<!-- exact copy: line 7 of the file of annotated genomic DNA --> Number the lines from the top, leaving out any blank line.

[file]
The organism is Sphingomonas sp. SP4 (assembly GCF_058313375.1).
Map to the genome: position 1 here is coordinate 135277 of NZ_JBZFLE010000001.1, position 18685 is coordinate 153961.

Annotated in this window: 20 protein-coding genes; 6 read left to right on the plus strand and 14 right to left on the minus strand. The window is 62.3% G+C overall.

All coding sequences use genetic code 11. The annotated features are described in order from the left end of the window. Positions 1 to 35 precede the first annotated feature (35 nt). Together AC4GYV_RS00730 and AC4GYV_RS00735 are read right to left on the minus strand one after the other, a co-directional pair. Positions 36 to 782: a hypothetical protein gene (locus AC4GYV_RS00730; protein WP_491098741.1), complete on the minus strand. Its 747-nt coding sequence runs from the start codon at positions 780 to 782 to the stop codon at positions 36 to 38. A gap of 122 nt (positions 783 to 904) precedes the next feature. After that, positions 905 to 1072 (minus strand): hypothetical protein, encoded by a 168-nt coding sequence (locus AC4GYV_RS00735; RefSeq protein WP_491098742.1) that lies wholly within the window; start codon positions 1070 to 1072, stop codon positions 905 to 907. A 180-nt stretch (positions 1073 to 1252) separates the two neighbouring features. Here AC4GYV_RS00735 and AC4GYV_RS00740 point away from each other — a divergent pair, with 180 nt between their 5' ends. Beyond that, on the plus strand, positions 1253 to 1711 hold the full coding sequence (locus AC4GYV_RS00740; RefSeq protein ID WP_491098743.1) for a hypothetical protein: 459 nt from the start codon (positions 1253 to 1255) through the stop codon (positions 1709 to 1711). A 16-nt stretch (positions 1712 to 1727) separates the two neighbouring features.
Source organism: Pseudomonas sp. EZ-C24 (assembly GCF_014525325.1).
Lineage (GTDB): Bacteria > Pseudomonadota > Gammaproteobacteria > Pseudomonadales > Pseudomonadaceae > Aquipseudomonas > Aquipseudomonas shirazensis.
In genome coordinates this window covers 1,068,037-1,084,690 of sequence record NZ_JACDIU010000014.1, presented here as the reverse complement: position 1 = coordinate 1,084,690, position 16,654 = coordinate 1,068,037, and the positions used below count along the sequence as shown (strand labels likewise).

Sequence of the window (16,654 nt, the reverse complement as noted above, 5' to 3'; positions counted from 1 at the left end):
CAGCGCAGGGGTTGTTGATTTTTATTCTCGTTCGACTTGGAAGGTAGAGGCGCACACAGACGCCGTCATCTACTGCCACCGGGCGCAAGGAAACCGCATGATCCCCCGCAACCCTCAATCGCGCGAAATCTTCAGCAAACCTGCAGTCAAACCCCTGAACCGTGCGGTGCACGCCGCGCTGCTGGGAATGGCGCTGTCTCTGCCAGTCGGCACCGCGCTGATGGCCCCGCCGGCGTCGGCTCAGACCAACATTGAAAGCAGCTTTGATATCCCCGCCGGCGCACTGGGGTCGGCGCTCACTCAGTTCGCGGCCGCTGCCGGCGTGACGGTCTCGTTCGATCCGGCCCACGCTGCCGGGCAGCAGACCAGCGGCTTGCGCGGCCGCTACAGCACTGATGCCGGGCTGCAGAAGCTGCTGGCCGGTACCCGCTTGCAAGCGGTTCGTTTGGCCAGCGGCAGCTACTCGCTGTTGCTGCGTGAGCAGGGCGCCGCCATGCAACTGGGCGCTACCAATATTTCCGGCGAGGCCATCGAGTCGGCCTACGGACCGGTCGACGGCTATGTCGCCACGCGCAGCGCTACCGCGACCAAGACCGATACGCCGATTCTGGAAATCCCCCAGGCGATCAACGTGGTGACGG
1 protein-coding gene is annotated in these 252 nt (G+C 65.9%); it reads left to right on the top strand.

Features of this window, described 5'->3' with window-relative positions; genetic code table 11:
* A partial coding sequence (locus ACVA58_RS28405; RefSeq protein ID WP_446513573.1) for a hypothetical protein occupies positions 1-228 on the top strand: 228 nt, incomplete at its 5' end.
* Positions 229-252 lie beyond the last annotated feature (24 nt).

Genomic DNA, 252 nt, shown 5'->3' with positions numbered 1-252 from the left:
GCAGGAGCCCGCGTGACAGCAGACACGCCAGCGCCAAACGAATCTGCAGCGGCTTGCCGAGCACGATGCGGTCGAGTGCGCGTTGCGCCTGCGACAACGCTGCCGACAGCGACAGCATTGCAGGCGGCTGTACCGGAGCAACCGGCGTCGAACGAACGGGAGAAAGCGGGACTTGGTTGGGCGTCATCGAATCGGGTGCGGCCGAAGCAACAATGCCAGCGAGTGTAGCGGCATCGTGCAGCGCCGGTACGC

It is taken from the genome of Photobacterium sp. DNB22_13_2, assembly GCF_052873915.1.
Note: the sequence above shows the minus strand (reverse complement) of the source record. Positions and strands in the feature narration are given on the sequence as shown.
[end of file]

In genome coordinates this window covers 1,068,037-1,084,690 of sequence record NZ_JACDIU010000014.1, presented here as the reverse complement: position 1 = coordinate 1,084,690, position 16,654 = coordinate 1,068,037, and the positions used below count along the sequence as shown (strand labels likewise).